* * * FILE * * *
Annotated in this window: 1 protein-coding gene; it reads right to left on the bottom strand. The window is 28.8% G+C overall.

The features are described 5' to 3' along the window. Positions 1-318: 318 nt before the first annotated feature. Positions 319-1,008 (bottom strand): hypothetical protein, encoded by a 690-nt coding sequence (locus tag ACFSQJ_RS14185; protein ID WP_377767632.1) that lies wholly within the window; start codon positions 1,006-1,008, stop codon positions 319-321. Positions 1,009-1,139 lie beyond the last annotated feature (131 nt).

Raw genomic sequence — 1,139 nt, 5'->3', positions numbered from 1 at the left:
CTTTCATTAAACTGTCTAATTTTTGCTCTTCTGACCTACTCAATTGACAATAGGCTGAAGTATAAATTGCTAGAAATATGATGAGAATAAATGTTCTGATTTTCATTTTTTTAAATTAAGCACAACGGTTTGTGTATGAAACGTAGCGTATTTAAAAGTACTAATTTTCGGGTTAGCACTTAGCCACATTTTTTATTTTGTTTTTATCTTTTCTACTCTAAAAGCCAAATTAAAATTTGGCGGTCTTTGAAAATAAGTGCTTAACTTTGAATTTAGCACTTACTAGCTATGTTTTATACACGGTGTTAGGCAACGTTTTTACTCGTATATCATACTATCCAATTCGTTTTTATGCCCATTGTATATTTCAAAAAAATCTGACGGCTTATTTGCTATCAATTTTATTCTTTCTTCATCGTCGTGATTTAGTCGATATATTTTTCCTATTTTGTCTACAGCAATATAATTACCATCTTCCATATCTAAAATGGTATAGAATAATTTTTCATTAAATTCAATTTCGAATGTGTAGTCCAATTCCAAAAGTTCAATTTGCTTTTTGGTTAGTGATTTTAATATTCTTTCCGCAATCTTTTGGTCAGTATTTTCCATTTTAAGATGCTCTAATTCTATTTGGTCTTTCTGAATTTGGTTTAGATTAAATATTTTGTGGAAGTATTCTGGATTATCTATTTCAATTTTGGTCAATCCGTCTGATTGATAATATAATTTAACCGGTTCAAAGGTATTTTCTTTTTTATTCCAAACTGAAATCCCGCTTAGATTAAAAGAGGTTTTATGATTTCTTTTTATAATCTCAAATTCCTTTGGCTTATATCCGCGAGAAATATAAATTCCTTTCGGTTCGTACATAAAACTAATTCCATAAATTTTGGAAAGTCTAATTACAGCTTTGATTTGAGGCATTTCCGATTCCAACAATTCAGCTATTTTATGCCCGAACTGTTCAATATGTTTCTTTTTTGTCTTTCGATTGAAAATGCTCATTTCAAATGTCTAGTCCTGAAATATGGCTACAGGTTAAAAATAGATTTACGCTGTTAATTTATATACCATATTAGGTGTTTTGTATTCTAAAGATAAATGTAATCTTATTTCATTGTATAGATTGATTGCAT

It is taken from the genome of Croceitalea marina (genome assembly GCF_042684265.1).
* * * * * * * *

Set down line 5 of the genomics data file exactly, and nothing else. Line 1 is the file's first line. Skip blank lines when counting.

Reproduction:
It is taken from the genome of Croceitalea marina (genome assembly GCF_042684265.1).